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WSU Physicist Wang Receives Germany’s Humboldt Research Award

PULLMAN, Wash. - Nanoscientist Lai-Sheng Wang, professor of physics and materials science at Washington State University Tri-Cities and affiliate chief scientist at Pacific Northwest National Laboratory, has been awarded a Humboldt Research Award for Senior U.S. Scientists.

The 60,000 Euro award, which is one of the top awards given by Germany's Alexander von Humboldt Foundation, recognizes Wang's "past accomplishments in research and teaching."

Wang is a world leader in nanoclusters research. For example, he and his colleagues created hollow nanoscale cages of gold atoms, the first known metallic equivalent of the famous carbon fullerene or "buckyball." In addition, he pioneered the study of multiply charged negative ions and initiated the study of solution molecules in the gas phase. His team also created the first all-metal aromatic molecules and discovered unexpected properties of extremely small particles of boron.

During his 16 years in research, his numerous publications have been frequently featured in top journals, including Science and Nature. He is active in professional societies, including the American Chemical Society, American Physical Society, Materials Research Society, and the American Association for the Advancement of Science. In 2003, he was named a fellow of the American Physical Society.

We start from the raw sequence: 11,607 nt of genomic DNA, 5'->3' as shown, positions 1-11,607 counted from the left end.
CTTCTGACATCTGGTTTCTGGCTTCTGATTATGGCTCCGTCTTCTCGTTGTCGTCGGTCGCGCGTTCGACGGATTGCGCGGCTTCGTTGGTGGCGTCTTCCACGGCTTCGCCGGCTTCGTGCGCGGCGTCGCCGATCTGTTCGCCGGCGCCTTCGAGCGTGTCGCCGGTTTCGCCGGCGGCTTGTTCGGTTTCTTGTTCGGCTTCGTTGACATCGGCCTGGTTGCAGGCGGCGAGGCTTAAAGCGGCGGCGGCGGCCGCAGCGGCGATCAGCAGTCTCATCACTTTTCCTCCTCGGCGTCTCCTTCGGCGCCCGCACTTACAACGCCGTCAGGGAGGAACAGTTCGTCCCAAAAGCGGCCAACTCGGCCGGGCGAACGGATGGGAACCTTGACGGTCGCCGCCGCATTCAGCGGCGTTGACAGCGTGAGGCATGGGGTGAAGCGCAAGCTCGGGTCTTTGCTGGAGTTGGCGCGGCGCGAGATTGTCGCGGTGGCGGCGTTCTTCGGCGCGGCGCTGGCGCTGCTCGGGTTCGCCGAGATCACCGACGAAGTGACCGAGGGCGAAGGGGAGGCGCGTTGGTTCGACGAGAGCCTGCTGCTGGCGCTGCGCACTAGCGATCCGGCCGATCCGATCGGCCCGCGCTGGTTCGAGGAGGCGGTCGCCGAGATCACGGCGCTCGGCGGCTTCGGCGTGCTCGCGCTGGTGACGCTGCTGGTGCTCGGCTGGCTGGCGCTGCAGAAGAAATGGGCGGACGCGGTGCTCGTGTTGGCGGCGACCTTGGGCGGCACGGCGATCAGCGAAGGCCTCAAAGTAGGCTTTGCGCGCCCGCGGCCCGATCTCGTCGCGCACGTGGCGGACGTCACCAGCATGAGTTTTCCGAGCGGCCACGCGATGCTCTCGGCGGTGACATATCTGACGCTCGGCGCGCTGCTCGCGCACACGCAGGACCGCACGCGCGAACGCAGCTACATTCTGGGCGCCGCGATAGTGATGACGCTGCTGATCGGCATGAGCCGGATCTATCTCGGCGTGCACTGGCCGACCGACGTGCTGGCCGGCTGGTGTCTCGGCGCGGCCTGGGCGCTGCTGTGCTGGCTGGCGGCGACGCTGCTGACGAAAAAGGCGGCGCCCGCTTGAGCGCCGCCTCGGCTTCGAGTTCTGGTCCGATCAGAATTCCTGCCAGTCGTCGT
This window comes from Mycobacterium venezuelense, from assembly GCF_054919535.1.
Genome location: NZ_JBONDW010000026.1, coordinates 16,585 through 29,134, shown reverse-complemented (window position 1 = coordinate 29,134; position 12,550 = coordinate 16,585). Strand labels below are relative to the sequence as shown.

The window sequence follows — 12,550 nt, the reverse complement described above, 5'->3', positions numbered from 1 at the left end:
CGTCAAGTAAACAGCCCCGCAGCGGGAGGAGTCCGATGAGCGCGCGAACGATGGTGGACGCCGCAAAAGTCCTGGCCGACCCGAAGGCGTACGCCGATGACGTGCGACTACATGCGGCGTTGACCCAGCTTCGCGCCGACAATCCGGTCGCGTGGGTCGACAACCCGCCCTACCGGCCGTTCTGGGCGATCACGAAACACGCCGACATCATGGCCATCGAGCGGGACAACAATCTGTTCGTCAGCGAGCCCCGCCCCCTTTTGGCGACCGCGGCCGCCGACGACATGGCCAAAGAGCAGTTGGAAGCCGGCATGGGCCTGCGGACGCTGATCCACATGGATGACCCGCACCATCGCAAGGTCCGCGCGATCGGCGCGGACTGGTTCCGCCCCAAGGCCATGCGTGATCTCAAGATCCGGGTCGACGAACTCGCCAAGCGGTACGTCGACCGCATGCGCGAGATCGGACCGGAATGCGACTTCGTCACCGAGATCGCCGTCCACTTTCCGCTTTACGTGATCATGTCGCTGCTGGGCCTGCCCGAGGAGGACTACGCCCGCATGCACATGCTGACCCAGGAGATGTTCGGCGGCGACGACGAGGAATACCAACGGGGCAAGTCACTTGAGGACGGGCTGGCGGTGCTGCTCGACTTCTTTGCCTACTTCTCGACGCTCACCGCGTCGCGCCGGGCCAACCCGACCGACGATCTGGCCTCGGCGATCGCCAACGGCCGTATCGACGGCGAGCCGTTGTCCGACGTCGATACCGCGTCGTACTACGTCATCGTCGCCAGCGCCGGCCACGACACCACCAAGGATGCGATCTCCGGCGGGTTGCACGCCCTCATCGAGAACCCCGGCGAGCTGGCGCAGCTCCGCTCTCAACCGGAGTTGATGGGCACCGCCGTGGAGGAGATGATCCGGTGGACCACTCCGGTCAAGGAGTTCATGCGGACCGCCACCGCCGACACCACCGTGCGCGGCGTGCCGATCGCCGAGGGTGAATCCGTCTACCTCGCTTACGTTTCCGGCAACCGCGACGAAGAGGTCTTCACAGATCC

His work has been recognized with several other important awards, including the Guggenheim fellowship, the Washington State University distinguished faculty award, the National Science Foundation creativity award, and the Alfred P. Sloan research fellowship.

The Alexander von Humboldt Foundation presents up to 100 of these awards annually to encourage international research collaborations and to promote a worldwide network of scholars. The awards include an invitation for the recipients to conduct research projects of their choice in Germany for up to a year.

"My primary goal will be to collaborate with Professor Manfred Kappes from Universitat Karlsruhe, which has just been ranked as one of the top three universities in Germany," said Wang. "Our research topics will involve investigations of the structures and chemical properties of nanoclusters, fullerenes and multiply charged anions. I also plan to collaborate with other scientists from several universities in Berlin on topics related to cluster structures, reactivities and dynamics. I will likely use my award for multiple short visits.

"I am very grateful for the award since it will allow me to engage in more extensive research collaborations with German colleagues and to learn more about German culture."

Wang joined WSU and PNNL in 1993 and carries out his research at the William R. Wiley Environmental Molecular Sciences Laboratory at PNNL. Located in Richland, Wash., PNNL is operated by Battelle for the U.S. Department of Energy.

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